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plan, Fig. 78, the main drain and branches and risers with their respective sizes can be found. From Fig. 81, which shows the elevation of the house, can be found the total height of the building, the distance between floors, the pitch of the roof, etc. Thus far, such a view as that given in Fig. 81, we have made little use of, but in scale drawings such as we must use in figuring work, it is of as much importance as the preceding views, for only from the elevation can the lengths of risers, etc., be obtained. From the two floor plans, it will be noticed that
III See Fig. 85
Fig. 82.-Elevation of Plumbing in Kitchen. Roof
cle. In order to economize space we show the stack cut off with broken lines on the second floor and in the attic, and bring the roof and attic floor and attic floor and second floor closer together than the work below. This is often done where it is desired to save space. In Fig. 83 is given the elevation of the toilet room work, the figure showing the two lavatories back to back, and the stack going up in the partition. That this stack does pass up in the partition is shown from the location of this stack in the two floor plans. As there is in the cellar a stone or brick wall dividing the cellar space, and as this wall is directly beneath the partition above, it will be seen that an offset in the stack is necessary at the first floor.
The connection of the toilet room stack is shown in enlarged detail in Fig. 86 of our next article.
It will be quickly seen by the student that the clearest view of the toilet room work can be obained by viewing it from the direction of the arrow C in Fig. 79. Á view taken at right angles to this would show one lavatory behind the other, and the result of such view would not be nearly as clear as the one given.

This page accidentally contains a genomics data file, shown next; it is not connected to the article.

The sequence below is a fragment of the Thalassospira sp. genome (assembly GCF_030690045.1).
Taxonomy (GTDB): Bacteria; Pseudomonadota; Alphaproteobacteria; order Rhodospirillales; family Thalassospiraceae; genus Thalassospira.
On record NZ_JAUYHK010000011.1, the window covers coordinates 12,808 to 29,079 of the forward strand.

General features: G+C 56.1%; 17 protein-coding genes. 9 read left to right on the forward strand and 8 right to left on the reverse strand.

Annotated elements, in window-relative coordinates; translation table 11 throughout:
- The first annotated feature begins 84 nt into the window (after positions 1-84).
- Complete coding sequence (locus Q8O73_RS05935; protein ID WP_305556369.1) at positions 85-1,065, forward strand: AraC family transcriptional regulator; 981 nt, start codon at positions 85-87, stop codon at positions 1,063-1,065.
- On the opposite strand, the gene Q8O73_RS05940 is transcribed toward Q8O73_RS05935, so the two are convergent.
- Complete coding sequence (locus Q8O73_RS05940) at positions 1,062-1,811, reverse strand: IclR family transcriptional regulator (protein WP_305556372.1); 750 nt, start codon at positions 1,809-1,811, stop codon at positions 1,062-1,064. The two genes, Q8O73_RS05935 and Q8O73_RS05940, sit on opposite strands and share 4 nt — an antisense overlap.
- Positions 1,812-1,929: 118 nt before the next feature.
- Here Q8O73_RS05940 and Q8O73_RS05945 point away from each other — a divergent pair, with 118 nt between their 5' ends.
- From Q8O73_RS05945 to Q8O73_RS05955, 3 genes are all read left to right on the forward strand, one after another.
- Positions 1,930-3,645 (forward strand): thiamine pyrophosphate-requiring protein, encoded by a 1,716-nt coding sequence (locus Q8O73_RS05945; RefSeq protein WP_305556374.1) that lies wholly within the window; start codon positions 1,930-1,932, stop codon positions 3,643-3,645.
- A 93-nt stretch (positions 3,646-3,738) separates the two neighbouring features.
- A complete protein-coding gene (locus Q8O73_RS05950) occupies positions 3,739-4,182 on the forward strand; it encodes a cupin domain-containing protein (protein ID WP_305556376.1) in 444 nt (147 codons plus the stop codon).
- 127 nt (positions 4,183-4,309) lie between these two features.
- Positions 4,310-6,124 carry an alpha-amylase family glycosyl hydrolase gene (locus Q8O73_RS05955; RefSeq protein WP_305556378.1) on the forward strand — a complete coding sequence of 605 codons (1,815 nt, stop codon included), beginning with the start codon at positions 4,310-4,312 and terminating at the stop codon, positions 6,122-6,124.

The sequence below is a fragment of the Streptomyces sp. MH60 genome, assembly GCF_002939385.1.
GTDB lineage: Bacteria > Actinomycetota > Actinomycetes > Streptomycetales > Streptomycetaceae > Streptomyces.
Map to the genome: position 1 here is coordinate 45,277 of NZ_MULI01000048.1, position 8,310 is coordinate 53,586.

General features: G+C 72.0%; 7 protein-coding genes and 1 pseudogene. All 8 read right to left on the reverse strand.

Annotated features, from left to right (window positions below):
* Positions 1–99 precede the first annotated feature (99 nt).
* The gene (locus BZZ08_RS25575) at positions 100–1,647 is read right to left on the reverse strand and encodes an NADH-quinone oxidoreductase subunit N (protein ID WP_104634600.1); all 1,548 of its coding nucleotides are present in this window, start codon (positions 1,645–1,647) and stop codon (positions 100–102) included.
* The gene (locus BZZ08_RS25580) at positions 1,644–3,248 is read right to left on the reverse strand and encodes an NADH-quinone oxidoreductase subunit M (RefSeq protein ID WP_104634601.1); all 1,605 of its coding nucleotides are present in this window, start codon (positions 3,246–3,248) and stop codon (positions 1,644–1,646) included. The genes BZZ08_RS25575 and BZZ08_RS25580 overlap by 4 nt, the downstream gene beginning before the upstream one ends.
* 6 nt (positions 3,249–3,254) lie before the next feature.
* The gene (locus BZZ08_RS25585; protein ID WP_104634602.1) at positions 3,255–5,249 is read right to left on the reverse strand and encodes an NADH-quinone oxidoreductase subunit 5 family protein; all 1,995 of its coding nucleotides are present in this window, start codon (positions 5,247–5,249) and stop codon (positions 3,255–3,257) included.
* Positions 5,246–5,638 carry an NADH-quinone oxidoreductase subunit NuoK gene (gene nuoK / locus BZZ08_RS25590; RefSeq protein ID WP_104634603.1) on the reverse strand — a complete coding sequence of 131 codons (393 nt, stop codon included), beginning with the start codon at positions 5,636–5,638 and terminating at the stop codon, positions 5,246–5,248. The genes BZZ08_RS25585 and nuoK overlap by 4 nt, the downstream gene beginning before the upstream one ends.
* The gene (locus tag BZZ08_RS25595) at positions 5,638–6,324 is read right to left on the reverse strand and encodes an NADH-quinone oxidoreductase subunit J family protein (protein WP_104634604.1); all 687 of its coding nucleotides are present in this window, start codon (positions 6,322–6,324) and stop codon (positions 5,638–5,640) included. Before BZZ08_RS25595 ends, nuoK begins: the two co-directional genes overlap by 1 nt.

In the view shown by Fig. 83 the Y branch into which the waste of the two fixtures is carried, points toward the front instead of sidewise, and shows in the manner given.
In getting Fig. 82 the work was viewed looking in the direction in which arrow A points in Fig. 79. This shows the two fixtures side by side, and not one in front of the other. We shall consider the bath room work and the enlarged details of special parts of this work in the next chapter.
Fig. 83.-Elevation of Plumbing in Toilet
Room. horizontal line in the cellar we show enlarged in size in Fig. 85 of our next arti
CHAPTER XVII N Fig. 84 of this article is shown the room stack, on the two floor plans, shows
elevation of the bath room work that it must be offset on the first floor, to as located in the second floor plan get around the dividing wall. While it is
of double house (Fig. 80) of the impossible on the drawing itself to show preceding chapter.
that a double T Y is used for the two waThis view is taken looking in the direc- ter closets, and a double Y for the other tion in which the arrow B points in Fig. 80. Any other view of the work would show the fixtures one behind the other,
Bath Room and would make a very confused and in
Stack distinct drawing.
Enlarged DeKitchen Stack
tail of Correc
tion at Foot of Enlarged DE
Bath Room tail of Correc
Stack tion at Foot of Kitchen Stack
1 Drain Cleanout
Fig. 85. The only disadvantage in viewing the work as we have, is that the bath room fixtures on the other side of the house come directly behind those shown in our drawing, and therefore cannot be represented. In this case, however, it is not essential that more than one of the two sets of fixtures should be shown, for the two are exactly alike, and no additional benefit is to be derived from showing the rest of this work.
The connection of the bath room stack into the main drain in the cellar is shown enlarged in Fig. 86.
As in the case of the toilet room stack of our last article the location of the bath